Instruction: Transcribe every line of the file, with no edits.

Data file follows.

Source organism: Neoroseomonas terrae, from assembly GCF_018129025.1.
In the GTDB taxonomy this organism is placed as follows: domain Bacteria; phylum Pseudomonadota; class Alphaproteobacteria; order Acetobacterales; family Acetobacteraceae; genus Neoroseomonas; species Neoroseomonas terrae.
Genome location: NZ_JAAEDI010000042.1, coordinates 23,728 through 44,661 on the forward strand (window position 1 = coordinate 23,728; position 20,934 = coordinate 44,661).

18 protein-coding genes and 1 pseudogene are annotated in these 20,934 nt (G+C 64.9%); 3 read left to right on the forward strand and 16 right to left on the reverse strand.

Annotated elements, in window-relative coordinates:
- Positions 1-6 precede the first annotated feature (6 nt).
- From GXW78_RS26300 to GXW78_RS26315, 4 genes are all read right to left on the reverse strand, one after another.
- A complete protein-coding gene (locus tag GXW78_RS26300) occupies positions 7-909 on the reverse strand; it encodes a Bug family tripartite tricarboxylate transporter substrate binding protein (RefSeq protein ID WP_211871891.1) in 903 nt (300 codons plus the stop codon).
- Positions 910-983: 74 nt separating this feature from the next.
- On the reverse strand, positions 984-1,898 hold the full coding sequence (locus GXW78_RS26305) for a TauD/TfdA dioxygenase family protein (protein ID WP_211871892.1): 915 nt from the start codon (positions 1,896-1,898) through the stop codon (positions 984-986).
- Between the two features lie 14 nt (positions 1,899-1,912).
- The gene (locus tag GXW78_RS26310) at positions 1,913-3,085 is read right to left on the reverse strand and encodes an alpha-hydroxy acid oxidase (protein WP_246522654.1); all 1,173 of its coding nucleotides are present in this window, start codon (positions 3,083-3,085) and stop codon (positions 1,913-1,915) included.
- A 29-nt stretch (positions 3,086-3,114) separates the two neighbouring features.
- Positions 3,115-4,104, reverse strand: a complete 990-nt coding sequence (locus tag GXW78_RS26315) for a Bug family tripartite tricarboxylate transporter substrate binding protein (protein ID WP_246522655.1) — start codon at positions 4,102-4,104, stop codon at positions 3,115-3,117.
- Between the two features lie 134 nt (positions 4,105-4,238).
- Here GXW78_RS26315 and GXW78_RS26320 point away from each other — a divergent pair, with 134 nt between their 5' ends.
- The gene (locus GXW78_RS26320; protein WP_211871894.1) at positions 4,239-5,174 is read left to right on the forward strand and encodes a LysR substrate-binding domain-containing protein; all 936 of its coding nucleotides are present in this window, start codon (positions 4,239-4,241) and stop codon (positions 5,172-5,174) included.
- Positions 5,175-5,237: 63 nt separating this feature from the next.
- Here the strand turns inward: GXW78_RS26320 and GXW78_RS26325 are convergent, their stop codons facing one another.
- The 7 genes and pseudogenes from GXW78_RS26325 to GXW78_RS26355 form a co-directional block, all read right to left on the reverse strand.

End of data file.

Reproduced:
Source organism: Neoroseomonas terrae, from assembly GCF_018129025.1.
In the GTDB taxonomy this organism is placed as follows: domain Bacteria; phylum Pseudomonadota; class Alphaproteobacteria; order Acetobacterales; family Acetobacteraceae; genus Neoroseomonas; species Neoroseomonas terrae.
Genome location: NZ_JAAEDI010000042.1, coordinates 23,728 through 44,661 on the forward strand (window position 1 = coordinate 23,728; position 20,934 = coordinate 44,661).

18 protein-coding genes and 1 pseudogene are annotated in these 20,934 nt (G+C 64.9%); 3 read left to right on the forward strand and 16 right to left on the reverse strand.

Annotated elements, in window-relative coordinates:
- Positions 1-6 precede the first annotated feature (6 nt).
- From GXW78_RS26300 to GXW78_RS26315, 4 genes are all read right to left on the reverse strand, one after another.
- A complete protein-coding gene (locus tag GXW78_RS26300) occupies positions 7-909 on the reverse strand; it encodes a Bug family tripartite tricarboxylate transporter substrate binding protein (RefSeq protein ID WP_211871891.1) in 903 nt (300 codons plus the stop codon).
- Positions 910-983: 74 nt separating this feature from the next.
- On the reverse strand, positions 984-1,898 hold the full coding sequence (locus GXW78_RS26305) for a TauD/TfdA dioxygenase family protein (protein ID WP_211871892.1): 915 nt from the start codon (positions 1,896-1,898) through the stop codon (positions 984-986).
- Between the two features lie 14 nt (positions 1,899-1,912).
- The gene (locus tag GXW78_RS26310) at positions 1,913-3,085 is read right to left on the reverse strand and encodes an alpha-hydroxy acid oxidase (protein WP_246522654.1); all 1,173 of its coding nucleotides are present in this window, start codon (positions 3,083-3,085) and stop codon (positions 1,913-1,915) included.
- A 29-nt stretch (positions 3,086-3,114) separates the two neighbouring features.
- Positions 3,115-4,104, reverse strand: a complete 990-nt coding sequence (locus tag GXW78_RS26315) for a Bug family tripartite tricarboxylate transporter substrate binding protein (protein ID WP_246522655.1) — start codon at positions 4,102-4,104, stop codon at positions 3,115-3,117.
- Between the two features lie 134 nt (positions 4,105-4,238).
- Here GXW78_RS26315 and GXW78_RS26320 point away from each other — a divergent pair, with 134 nt between their 5' ends.
- The gene (locus GXW78_RS26320; protein WP_211871894.1) at positions 4,239-5,174 is read left to right on the forward strand and encodes a LysR substrate-binding domain-containing protein; all 936 of its coding nucleotides are present in this window, start codon (positions 4,239-4,241) and stop codon (positions 5,172-5,174) included.
- Positions 5,175-5,237: 63 nt separating this feature from the next.
- Here the strand turns inward: GXW78_RS26320 and GXW78_RS26325 are convergent, their stop codons facing one another.
- The 7 genes and pseudogenes from GXW78_RS26325 to GXW78_RS26355 form a co-directional block, all read right to left on the reverse strand.